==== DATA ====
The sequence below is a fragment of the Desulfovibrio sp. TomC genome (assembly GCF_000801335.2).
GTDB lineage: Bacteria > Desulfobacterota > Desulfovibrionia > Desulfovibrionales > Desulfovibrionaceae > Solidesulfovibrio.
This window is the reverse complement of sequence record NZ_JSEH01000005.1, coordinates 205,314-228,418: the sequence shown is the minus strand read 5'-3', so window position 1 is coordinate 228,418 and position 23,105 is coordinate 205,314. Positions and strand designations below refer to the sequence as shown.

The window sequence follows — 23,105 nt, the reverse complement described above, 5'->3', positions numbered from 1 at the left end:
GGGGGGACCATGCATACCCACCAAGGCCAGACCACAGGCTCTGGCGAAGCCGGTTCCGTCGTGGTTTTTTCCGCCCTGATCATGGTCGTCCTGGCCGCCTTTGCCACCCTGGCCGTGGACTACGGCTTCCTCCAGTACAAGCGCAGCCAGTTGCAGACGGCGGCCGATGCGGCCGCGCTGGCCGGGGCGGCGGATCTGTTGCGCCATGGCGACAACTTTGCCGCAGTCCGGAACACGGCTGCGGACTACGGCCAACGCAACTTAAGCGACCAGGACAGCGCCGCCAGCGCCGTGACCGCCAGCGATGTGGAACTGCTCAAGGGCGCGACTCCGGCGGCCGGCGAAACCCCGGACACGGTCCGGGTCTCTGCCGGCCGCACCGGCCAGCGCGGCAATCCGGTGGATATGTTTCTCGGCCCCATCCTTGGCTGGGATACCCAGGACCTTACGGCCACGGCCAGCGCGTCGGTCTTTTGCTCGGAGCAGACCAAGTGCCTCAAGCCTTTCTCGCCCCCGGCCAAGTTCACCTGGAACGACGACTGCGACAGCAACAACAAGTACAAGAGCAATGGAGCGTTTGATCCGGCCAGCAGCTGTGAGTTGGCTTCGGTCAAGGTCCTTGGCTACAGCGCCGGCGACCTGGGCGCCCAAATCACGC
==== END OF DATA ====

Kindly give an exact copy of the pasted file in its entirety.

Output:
The sequence below is a fragment of the Desulfovibrio sp. TomC genome (assembly GCF_000801335.2).
GTDB lineage: Bacteria > Desulfobacterota > Desulfovibrionia > Desulfovibrionales > Desulfovibrionaceae > Solidesulfovibrio.
This window is the reverse complement of sequence record NZ_JSEH01000005.1, coordinates 205,314-228,418: the sequence shown is the minus strand read 5'-3', so window position 1 is coordinate 228,418 and position 23,105 is coordinate 205,314. Positions and strand designations below refer to the sequence as shown.

The window sequence follows — 23,105 nt, the reverse complement described above, 5'->3', positions numbered from 1 at the left end:
GGGGGGACCATGCATACCCACCAAGGCCAGACCACAGGCTCTGGCGAAGCCGGTTCCGTCGTGGTTTTTTCCGCCCTGATCATGGTCGTCCTGGCCGCCTTTGCCACCCTGGCCGTGGACTACGGCTTCCTCCAGTACAAGCGCAGCCAGTTGCAGACGGCGGCCGATGCGGCCGCGCTGGCCGGGGCGGCGGATCTGTTGCGCCATGGCGACAACTTTGCCGCAGTCCGGAACACGGCTGCGGACTACGGCCAACGCAACTTAAGCGACCAGGACAGCGCCGCCAGCGCCGTGACCGCCAGCGATGTGGAACTGCTCAAGGGCGCGACTCCGGCGGCCGGCGAAACCCCGGACACGGTCCGGGTCTCTGCCGGCCGCACCGGCCAGCGCGGCAATCCGGTGGATATGTTTCTCGGCCCCATCCTTGGCTGGGATACCCAGGACCTTACGGCCACGGCCAGCGCGTCGGTCTTTTGCTCGGAGCAGACCAAGTGCCTCAAGCCTTTCTCGCCCCCGGCCAAGTTCACCTGGAACGACGACTGCGACAGCAACAACAAGTACAAGAGCAATGGAGCGTTTGATCCGGCCAGCAGCTGTGAGTTGGCTTCGGTCAAGGTCCTTGGCTACAGCGCCGGCGACCTGGGCGCCCAAATCACGC